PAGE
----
File photo shows Public Attorney's Office chief Persida Acosta together with families of children who received the Dengvaxia vaccine.
The STAR/Edd Gumban
Acosta urges public to get vaccinated amid measles outbreak
( - November 30, 2018 - 3:06pm

MANILA, Philippines Amid a measles outbreak in parts of the southern Philippines, Public Attorney's Office chief Persida Acosta is urging the public to have themselves vaccinated against other preventable illnesses.

Acosta's call came months after Health Secretary Francisco Duque III said the measles outbreak was "partly" attributed to the Dengvaxia scare.

READ: Dengvaxia scare partly to blame for deadly measles outbreak — DOH

"We have eradicated measles like 10 years ago but it's coming back due to the low rates of vaccination within the communities," Duque told reporters in March. The vaccine is usually given to infants when they reach nine months of age.

"Before, they (children) would come to our health centers for their scheduled vaccines. Now we have to seek them (parents) out and convince them," he added.

Acosta said in Filipino in an interview with GMA's Unang Balita Friday morning that "she wasn't against tried-and-tested vaccines that aren't 'experimental' like Dengvaxia."

She then urged the public to get vaccinated "to be safe from the problems of disease and other epidemics spreading."

As early as February, Acosta had already linked the deaths of at least 39 children to the vaccine. “This is a medico-legal case. From the point of view of a lawyer, we can say that there is a strong link (between Dengvaxia and the cause of death),” Acosta said.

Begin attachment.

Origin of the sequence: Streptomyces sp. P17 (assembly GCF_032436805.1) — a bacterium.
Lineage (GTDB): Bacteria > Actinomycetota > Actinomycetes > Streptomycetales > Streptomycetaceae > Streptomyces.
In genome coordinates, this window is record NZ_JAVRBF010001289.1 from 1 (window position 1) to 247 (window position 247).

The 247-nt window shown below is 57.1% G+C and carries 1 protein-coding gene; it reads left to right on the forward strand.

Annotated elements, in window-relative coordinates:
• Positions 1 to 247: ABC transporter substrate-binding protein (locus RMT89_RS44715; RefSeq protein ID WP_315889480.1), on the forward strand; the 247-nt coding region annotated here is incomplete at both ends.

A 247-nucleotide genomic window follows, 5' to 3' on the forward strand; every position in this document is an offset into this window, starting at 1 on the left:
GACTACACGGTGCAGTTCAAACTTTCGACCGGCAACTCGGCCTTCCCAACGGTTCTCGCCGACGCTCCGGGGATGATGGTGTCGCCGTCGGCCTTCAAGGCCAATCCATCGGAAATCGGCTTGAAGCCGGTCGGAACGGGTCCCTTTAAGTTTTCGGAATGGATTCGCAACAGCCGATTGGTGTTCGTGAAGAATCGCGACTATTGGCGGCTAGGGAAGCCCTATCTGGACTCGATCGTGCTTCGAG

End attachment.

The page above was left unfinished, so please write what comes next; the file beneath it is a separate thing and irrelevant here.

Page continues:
READ: File murder raps in Dengvaxia – Duterte

Prior to Acosta's statement agreeing with Duque that the public should get vaccinated   the Health secretary said in April that the PAO chief made a "circus" out of the Dengvaxia issue.

“It’s really embarrassing that we are both in government and yet we are fighting. Attorney Acosta knew the situation and even at the Senate, my name never came out (as involved),” he said then.

READ: DOH chief to consult Duterte over Acosta's Dengvaxia 'circus'

He accused the PAO chief of distorting facts concerning the controversial anti-dengue vaccine.

Acosta had also sued Duque for obstruction of justice for not turning over a master list of patients who received the dengue vaccine.

Duque said during a House inquiry on Dengvaxia vaccine last February: "Thirty-nine have been reported dead so far. Right now, this is being investigated. These people were injected with dengvaxia but the deaths of the 39 cannot be directly concluded as having been caused by the vaccine."

READ: No solid proof yet dengvaxia caused deaths of 39 – DOH chief

The controversy over the vaccine began after Dengvaxia manufacturer Sanofi Pasteur warned in November 2017 that the vaccine may increase risk in patients without prior exposure to dengue fever, about a year after the government began vaccinating thousands of children.

But Sanofi and the government deny that the vaccine directly resulted in the deaths of anyone who received the vaccination. — Ryan Macasero

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